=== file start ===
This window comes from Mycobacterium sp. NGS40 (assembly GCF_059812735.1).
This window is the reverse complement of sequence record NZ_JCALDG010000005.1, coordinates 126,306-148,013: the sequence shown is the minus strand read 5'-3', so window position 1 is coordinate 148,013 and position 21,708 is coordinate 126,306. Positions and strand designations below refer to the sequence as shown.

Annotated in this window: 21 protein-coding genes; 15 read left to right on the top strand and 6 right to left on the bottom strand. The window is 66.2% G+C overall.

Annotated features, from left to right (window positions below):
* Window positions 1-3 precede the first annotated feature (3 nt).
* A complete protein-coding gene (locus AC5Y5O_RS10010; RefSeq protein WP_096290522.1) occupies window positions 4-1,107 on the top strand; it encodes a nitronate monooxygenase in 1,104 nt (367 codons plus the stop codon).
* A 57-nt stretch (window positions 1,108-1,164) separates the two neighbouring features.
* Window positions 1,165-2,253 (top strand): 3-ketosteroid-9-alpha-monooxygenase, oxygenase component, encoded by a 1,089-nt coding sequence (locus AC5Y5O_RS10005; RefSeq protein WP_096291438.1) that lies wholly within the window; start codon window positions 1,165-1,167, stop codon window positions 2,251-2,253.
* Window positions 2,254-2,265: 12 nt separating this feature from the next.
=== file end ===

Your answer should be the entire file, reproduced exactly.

This window comes from Mycobacterium sp. NGS40 (assembly GCF_059812735.1).
This window is the reverse complement of sequence record NZ_JCALDG010000005.1, coordinates 126,306-148,013: the sequence shown is the minus strand read 5'-3', so window position 1 is coordinate 148,013 and position 21,708 is coordinate 126,306. Positions and strand designations below refer to the sequence as shown.

Annotated in this window: 21 protein-coding genes; 15 read left to right on the top strand and 6 right to left on the bottom strand. The window is 66.2% G+C overall.

Annotated features, from left to right (window positions below):
* Window positions 1-3 precede the first annotated feature (3 nt).
* A complete protein-coding gene (locus AC5Y5O_RS10010; RefSeq protein WP_096290522.1) occupies window positions 4-1,107 on the top strand; it encodes a nitronate monooxygenase in 1,104 nt (367 codons plus the stop codon).
* A 57-nt stretch (window positions 1,108-1,164) separates the two neighbouring features.
* Window positions 1,165-2,253 (top strand): 3-ketosteroid-9-alpha-monooxygenase, oxygenase component, encoded by a 1,089-nt coding sequence (locus AC5Y5O_RS10005; RefSeq protein WP_096291438.1) that lies wholly within the window; start codon window positions 1,165-1,167, stop codon window positions 2,251-2,253.
* Window positions 2,254-2,265: 12 nt separating this feature from the next.